George W. Bush may have joined the Air National Guard to stay out of the line of fire during the Vietnam War, but his record there continues to get him into hot water in the campaign. The Times of London reports that the Guard grounded Bush after he failed to get his annual medical exam, which included a urine test and extensive questions about drug use. In August 1972, when Bush was scheduled for the exam, he was working in Alabama on a political campaign. Bush didn't have to face drug screening when he entered the service in 1968, but drug-related incidents in Vietnam led the Air Force to change its policy in 1972.
The Times report comes several weeks after the Boston Globe ran an article revealing holes in Bush's service record. The Texas governor's campaign staff continues to deny any wrongdoing on Bush's part, however, and says that the skipped medical exam was an innocent oversight. "As he was not flying, there was no reason for him to take the flight exam," said Bush spokesman Dan Bartlett. "And he was not aware of any changes that required a drug test."
Bush's border-town blues
While Bush spreads his message of compassionate conservatism in campaign stops across the country, some of his Texas critics want him to bring that compassion back home. The Associated Press reports that the dirt-poor colonias -- shantytowns along Texas' border with Mexico -- got none of Bush's compassionate attention during his term as governor. Bush's own records show he has never visited the colonias, though they are home to 400,000 Texans. "He has ignored us," said Carman Anaya, a migrant farmworker and mother of six. "Poor Bush. He doesn't like to come here and get his pants dirty in these streets."
Democrats, eager to challenge Bush's support in the Hispanic community, have seized upon the story. Several Latin American Democratic officials made a tag-team attack on Bush in a party press release. "Because of Bush's negligence and inaction, schoolchildren in the colonias live in perpetual poverty," said Democratic National Committee general co-chairwoman Rep. Loretta Sanchez of California. "Hispanics across the country should be weary about what Bush calls 'Un Nuevo Dia' (A New Day). With this failed record as a model, I would hate to see what this 'new day' would look like for our community."
Gore called for poll chasing
The Texas governor sneered at the vice president's plan to give working families a leg up in retirement savings, according to the AP. Gore's "Retirement Savings Plus" got the Republican's thumbs down despite its resemblance to Bush's own plan to augment Social Security. To Bush, the plan is one more "me, too" from a desperate candidate. "It shows he's a man chasing polls and focus groups," Bush said.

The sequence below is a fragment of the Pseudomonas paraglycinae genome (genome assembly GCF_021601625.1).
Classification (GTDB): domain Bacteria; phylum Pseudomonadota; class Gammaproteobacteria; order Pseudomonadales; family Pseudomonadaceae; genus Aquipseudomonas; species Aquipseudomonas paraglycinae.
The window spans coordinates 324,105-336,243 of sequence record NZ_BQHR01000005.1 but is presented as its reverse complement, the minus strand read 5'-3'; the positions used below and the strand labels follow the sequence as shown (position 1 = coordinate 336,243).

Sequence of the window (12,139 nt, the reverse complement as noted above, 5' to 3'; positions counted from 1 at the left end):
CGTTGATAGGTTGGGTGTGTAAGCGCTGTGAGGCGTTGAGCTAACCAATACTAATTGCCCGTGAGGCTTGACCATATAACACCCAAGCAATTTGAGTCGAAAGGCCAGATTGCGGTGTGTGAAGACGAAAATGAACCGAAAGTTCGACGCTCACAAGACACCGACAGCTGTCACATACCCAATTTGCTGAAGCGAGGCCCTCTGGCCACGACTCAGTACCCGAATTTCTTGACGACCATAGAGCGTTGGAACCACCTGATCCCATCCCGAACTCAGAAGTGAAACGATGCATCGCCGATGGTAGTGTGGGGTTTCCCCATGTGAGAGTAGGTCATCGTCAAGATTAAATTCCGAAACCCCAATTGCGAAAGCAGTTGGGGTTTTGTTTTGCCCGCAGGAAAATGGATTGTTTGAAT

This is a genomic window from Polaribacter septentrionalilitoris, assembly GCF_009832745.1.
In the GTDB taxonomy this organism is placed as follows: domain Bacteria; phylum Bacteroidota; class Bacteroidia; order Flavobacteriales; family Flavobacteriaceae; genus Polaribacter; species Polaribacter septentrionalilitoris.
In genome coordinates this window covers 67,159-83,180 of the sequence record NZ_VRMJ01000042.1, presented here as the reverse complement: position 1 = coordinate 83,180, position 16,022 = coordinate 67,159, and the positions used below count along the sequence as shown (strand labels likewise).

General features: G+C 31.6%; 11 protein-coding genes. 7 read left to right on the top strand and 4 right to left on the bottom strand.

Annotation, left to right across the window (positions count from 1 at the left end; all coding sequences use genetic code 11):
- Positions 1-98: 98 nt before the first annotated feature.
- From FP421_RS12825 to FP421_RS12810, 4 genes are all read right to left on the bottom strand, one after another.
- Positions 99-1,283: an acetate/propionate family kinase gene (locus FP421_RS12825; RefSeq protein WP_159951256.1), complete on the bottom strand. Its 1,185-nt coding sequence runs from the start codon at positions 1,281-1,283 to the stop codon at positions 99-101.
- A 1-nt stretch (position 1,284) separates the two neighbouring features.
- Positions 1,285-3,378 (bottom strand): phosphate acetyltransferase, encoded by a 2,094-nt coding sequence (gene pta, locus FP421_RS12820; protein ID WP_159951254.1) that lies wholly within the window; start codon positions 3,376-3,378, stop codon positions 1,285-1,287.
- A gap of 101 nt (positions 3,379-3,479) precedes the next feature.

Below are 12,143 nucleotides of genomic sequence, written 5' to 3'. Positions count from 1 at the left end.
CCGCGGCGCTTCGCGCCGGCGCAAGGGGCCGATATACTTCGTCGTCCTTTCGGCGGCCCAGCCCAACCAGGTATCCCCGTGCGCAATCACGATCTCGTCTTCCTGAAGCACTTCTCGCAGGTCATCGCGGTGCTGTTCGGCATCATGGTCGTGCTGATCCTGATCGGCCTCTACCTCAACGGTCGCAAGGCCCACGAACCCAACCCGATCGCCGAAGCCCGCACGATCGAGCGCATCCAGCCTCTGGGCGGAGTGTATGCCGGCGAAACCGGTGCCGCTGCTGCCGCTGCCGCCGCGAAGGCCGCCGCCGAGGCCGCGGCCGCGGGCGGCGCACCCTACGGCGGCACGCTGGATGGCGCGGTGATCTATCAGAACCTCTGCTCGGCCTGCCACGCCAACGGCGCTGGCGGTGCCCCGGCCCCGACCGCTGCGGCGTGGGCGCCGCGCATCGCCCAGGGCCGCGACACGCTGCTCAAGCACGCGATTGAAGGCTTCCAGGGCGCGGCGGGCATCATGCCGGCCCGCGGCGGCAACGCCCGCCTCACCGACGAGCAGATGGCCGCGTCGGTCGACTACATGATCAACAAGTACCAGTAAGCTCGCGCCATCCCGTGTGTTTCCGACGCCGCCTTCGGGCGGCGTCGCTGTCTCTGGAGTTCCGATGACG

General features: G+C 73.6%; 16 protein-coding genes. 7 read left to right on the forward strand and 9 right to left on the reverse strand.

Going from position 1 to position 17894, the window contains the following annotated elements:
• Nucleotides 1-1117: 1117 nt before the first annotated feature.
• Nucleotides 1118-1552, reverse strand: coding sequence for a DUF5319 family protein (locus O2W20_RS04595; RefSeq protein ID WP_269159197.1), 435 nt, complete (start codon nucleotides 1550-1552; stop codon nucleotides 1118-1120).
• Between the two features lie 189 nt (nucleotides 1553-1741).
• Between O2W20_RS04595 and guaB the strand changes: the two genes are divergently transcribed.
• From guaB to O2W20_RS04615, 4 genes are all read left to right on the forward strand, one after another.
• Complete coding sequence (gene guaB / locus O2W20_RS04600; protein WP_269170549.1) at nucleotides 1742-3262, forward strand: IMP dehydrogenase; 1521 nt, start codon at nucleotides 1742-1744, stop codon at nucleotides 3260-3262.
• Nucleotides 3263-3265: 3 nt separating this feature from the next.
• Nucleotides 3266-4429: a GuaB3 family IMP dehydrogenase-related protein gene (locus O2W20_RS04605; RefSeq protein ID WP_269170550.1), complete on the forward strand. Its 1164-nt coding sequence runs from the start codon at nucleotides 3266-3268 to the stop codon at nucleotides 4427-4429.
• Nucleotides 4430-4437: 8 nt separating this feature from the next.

But that charge is untrue, according to Washington Post columnist E.J. Dionne. Though Gore's constant reinventions make him an easy target for copycat charges, the vice president's plan concentrates help on the people who need it, Dionne points out, lowering or phasing out benefits for those in upper income brackets. In contrast, Dionne asserts, Bush's proposal disproportionately benefits the wealthy, a symptom of Bush's true ideological bent. "Here is the great underreported fact about the 2000 campaign," Dionne writes. "Bush is far more conservative than his sunny and compassionate speeches would suggest."
For Fulani, the party's over
The political odd couple of New York liberal Lenora Fulani and fiery conservative Pat Buchanan is heading to divorce court. In a letter to Buchanan, Fulani resigned her co-chairwoman post in his campaign, citing his unwillingness to support her for Reform Party national chairwoman as proof that he isn't committed to ideological diversity. "Supporting me for chair was the test of whether you still intended to broaden your coalition and maintain the party's commitment to left/center/right alliances," Fulani wrote. "I must and do object to your efforts to transform the party into a party of, and for, only social conservatives."
Reform Party smackdown
Buchanan's troubles with Fulani will no doubt contribute to the division and drama that are making the Reform Party convention a hot ticket. Reuters reports that the party's summer gathering in Long Beach, Calif., will easily eclipse the Democratic and Republican unity-first snoozefests, offering the palace intrigue that once made conventions compelling. Some party officials go even farther. "There may well be a brawl on the convention floor. It's a real possibility," said Jim Mangia, the party's national secretary and a vocal Buchanan opponent. "That's what happens when you let brown shirts into your party."
Nader says debate funders are in bad company
The Green Party candidate says that the corporate dough backing presidential debates taints the process, turning them into "a beer commercial." The New York Times reports that Ralph Nader has filed a lawsuit that would strike down Federal Election Commission laws allowing companies like Anheuser-Busch to give unlimited money in sponsoring debates. Nader asserts that the current regulations allow companies to endorse a Democratic-Republican monopoly in the presidential race because third-party candidates are effectively shut out of the contests. Said Nader, "These companies are really sponsoring an exclusive campaign commercial for Bush and Gore."
Vice presidential preferences (previous):
Preferences for Republican vice presidential candidate among Republican voters (NBC/Wall Street Journal April 29-May 1):
Preferences for Democratic vice presidential candidate among all voters (Fox News/Opinion Dynamics poll March 22-23):
On the trail
Buchanan: To be announced.
Gore: Kentucky and Iowa.
Nader: To be announced.
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